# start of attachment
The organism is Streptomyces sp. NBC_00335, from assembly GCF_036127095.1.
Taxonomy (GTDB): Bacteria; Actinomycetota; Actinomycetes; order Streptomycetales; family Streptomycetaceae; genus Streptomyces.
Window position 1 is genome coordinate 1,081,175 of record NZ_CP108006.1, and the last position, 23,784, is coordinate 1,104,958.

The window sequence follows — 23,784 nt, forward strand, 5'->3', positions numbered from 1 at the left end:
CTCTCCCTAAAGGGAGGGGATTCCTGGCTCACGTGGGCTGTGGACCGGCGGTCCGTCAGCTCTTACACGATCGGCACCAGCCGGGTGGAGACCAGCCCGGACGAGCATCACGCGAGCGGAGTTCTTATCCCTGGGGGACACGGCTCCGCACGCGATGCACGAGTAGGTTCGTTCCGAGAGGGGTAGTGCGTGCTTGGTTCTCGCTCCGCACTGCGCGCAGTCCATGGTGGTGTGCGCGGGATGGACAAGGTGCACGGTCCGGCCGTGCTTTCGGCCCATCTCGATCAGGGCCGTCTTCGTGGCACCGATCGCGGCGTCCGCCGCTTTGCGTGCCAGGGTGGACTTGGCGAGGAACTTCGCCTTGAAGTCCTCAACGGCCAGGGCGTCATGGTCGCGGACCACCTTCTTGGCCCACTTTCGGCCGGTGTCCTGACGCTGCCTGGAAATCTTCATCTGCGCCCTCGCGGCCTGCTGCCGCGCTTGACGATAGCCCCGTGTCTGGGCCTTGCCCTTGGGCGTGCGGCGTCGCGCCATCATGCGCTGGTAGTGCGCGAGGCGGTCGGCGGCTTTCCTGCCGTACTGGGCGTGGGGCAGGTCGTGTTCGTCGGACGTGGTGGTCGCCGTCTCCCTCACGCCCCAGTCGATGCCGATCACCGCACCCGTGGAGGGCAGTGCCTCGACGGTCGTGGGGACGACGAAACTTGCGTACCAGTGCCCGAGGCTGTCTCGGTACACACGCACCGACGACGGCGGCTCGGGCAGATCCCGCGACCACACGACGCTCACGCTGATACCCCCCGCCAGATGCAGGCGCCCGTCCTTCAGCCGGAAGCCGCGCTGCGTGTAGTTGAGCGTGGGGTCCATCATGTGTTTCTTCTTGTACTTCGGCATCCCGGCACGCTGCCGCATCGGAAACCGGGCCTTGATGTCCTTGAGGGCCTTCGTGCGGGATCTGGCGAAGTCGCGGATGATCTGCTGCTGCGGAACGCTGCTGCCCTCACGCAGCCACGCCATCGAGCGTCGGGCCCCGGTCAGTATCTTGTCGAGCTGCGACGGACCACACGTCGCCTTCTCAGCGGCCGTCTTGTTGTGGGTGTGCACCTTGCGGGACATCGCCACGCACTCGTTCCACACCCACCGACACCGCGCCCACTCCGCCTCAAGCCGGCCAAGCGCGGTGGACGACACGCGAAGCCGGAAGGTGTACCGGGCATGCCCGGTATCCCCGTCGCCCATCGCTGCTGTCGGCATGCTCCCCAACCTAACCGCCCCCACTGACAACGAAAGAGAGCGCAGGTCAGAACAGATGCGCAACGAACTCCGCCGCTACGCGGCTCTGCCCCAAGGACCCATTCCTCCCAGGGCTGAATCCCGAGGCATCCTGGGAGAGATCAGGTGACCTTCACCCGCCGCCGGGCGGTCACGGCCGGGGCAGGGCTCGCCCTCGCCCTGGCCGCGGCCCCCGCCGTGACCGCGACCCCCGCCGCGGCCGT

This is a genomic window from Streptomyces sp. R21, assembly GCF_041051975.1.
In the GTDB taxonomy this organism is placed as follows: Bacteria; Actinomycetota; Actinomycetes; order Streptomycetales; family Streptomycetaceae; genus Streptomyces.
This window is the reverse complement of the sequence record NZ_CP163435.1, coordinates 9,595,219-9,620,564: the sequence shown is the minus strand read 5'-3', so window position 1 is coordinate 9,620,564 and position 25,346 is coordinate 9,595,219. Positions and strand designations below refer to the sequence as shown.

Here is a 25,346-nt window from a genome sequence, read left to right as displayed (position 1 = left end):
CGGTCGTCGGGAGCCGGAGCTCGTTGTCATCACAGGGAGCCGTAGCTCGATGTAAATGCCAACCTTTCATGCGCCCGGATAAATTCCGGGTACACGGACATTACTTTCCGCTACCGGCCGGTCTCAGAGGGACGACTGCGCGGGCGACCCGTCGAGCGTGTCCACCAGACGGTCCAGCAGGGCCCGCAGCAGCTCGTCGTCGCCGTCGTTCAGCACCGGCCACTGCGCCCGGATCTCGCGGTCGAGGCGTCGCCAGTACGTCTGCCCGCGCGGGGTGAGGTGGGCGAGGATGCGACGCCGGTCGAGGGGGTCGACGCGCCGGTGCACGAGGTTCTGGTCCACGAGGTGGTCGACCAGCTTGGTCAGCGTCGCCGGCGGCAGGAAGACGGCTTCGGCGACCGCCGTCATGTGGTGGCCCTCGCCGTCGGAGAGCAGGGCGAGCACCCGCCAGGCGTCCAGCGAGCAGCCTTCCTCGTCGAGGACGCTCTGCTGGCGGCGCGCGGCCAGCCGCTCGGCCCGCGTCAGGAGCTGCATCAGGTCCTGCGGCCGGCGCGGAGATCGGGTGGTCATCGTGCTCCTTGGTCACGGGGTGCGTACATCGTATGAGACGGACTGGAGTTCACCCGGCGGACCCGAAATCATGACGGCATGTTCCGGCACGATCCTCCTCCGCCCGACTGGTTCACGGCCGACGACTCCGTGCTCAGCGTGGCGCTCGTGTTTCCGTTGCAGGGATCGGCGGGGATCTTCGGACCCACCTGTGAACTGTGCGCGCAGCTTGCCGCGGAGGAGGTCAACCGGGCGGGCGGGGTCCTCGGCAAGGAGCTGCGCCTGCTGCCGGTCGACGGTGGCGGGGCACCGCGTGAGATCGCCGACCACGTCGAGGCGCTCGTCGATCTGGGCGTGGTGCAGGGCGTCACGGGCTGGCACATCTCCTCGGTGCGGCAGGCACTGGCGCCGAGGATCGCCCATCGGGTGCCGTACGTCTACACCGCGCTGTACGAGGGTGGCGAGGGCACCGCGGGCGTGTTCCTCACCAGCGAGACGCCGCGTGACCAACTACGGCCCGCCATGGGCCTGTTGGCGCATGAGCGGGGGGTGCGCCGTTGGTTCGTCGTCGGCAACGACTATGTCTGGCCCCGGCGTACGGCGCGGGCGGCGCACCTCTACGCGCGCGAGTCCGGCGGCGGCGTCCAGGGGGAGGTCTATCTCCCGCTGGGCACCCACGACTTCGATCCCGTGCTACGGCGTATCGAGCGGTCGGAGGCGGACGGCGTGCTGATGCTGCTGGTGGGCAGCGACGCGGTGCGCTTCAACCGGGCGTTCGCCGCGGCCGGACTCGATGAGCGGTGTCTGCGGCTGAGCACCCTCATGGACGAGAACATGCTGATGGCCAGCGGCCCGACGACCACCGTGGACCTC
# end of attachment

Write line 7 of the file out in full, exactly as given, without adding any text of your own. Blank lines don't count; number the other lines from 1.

In the GTDB taxonomy this organism is placed as follows: Bacteria; Actinomycetota; Actinomycetes; order Streptomycetales; family Streptomycetaceae; genus Streptomyces.